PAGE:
Adriano Akira Ferreira Hino, Rodrigo S. Reis, Isabela C. Ribeiro, Diana C. Parra, Ross C. Brownson, and Rogerio C. Fermino
Open public spaces have been identified as important facilities to promote physical activity (PA) at the community level. The main goals of this study are to describe open public spaces user's characteristics and to explore to what extent these characteristics are associated with PA behavior.
A system of direct observation was used to evaluate the PA levels on parks and squares (smaller parks) and users's characteristics (gender and age). The 4 parks and 4 squares observed were selected from neighborhoods with different socioeconomic status and environmental characteristics. The settings were observed 3 times a day, 6 days per week, during 2 weeks.
More men than women were observed in parks (63.1%) and squares (70.0%) as well as more adults and adolescents than older adults and children. Users were more physically active in parks (men = 34.1%, women = 36.1%) than in squares (men = 25.5%, women 22.8%).
The characteristics of public open spaces may affect PA in the observed places. Initiatives to improve PA levels in community settings should consider users' characteristics and preferences to be more effective and reach a larger number of people.
Christine Hoehner, Jesus Soares, Diana C. Parra, Isabela C. Ribeiro, Michael Pratt, Mario Bracco, Pedro C. Hallal, and Ross C. Brownson
This review assessed whether conference abstracts yield useful information on the types and effectiveness of community-based physical activity (PA) interventions in Latin America, beyond that from interventions included in a recent systematic review of peer-reviewed literature.
Abstracts from 9 conferences were searched for community-based interventions to promote PA in Latin America and summarized. Three reviewers classified and screened abstracts. Evaluated interventions that were not included in the previous review were assessed.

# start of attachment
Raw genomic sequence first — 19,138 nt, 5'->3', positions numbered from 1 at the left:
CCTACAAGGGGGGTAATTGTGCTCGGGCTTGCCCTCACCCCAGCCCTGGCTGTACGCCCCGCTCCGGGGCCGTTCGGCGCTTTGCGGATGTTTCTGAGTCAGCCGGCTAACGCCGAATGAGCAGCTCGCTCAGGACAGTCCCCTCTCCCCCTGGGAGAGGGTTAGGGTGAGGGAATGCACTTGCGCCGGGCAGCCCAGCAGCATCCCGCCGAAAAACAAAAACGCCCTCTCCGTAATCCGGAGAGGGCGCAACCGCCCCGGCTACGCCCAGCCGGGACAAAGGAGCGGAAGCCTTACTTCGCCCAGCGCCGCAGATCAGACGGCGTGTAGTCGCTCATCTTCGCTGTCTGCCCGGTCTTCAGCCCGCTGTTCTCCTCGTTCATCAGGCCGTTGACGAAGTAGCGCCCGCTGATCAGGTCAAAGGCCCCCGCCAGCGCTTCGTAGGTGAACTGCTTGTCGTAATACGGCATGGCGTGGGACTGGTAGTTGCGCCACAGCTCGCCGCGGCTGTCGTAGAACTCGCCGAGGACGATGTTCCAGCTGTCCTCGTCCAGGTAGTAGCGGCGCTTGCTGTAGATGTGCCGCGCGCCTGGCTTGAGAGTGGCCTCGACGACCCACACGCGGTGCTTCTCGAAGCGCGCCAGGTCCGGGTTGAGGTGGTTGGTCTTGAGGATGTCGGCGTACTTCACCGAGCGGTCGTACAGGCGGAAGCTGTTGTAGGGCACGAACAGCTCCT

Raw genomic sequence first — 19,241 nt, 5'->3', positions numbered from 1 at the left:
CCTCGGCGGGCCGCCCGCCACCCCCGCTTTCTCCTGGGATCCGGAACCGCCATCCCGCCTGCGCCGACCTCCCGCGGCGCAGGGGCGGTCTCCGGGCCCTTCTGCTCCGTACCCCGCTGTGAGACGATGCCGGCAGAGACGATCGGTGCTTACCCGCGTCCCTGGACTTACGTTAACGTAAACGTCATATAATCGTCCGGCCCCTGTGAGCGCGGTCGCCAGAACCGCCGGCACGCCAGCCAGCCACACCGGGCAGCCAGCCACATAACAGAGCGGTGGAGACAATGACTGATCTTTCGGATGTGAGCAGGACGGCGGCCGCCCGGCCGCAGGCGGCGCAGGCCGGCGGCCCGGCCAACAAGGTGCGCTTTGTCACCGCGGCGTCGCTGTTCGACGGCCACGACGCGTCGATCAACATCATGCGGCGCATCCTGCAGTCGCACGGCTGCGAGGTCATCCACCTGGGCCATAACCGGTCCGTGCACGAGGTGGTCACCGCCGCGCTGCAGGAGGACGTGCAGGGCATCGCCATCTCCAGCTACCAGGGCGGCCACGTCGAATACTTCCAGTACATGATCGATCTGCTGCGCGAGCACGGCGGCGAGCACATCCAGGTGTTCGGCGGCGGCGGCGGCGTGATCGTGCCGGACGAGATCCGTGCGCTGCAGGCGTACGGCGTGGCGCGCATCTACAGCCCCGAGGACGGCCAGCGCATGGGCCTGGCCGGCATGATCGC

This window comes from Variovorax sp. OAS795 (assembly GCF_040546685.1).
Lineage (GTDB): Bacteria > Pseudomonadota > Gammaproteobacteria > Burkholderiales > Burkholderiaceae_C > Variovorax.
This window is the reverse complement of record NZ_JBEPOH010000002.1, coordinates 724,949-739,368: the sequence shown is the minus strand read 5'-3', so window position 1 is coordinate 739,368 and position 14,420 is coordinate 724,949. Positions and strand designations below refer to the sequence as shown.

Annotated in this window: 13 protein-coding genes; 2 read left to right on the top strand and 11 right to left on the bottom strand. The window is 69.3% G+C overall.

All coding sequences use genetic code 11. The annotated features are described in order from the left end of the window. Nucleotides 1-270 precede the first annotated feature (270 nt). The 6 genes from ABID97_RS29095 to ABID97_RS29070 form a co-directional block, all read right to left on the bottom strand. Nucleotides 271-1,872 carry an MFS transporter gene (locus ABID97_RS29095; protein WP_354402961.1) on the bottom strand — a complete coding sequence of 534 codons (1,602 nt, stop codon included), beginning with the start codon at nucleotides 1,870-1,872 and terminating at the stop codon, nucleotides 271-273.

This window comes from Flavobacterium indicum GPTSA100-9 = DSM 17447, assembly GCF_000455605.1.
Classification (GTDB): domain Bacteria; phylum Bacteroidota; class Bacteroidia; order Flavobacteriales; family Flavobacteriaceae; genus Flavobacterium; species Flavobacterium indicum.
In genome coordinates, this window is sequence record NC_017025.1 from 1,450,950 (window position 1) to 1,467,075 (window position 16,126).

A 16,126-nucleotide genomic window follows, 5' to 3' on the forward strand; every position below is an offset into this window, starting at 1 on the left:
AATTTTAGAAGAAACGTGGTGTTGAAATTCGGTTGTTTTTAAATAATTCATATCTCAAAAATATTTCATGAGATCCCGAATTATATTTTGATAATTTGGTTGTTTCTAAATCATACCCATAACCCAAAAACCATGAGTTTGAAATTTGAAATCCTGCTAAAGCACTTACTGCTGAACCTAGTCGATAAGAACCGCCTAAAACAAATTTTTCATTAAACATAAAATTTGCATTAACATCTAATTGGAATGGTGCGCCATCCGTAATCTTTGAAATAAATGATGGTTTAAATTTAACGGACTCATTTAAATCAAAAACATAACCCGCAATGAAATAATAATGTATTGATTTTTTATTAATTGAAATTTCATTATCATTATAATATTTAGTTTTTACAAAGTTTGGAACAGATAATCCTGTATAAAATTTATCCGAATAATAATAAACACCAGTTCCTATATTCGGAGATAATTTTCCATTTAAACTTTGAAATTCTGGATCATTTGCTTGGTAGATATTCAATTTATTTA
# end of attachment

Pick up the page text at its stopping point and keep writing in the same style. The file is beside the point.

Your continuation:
Search of abstracts from 31 proceedings of 9 conferences identified 87 abstracts of studies on community-based interventions focused on increasing PA. Only 31 abstracts reported on studies with a control group and an outcome related to PA. Ten of these abstracts represented interventions that had not been included in the previous review of peer-reviewed literature, but the abstracts were insufficient in number or detail to make a practice recommendation for any single intervention.
This review highlighted the challenges and low added value of including conference abstracts in a systematic review of community PA interventions in Latin America. Stronger evaluation design and execution and more published reports of evaluated interventions are needed to build an evidence base supporting interventions to increase PA in Latin America.
Rodrigo S. Reis, Pedro C. Hallal, Diana C. Parra, Isabela C. Ribeiro, Ross C. Brownson, Michael Pratt, Christine M. Hoehner, and Luiz Ramos
Community programs have been suggested to be an important and promising strategy for physical activity (PA) promotion. Limited evidence is available regarding knowledge of and participation in these programs in Latin America.
To describe participation in and knowledge of community PA programs and to explore associations with leisure-time PA in the city of Curitiba, Brazil.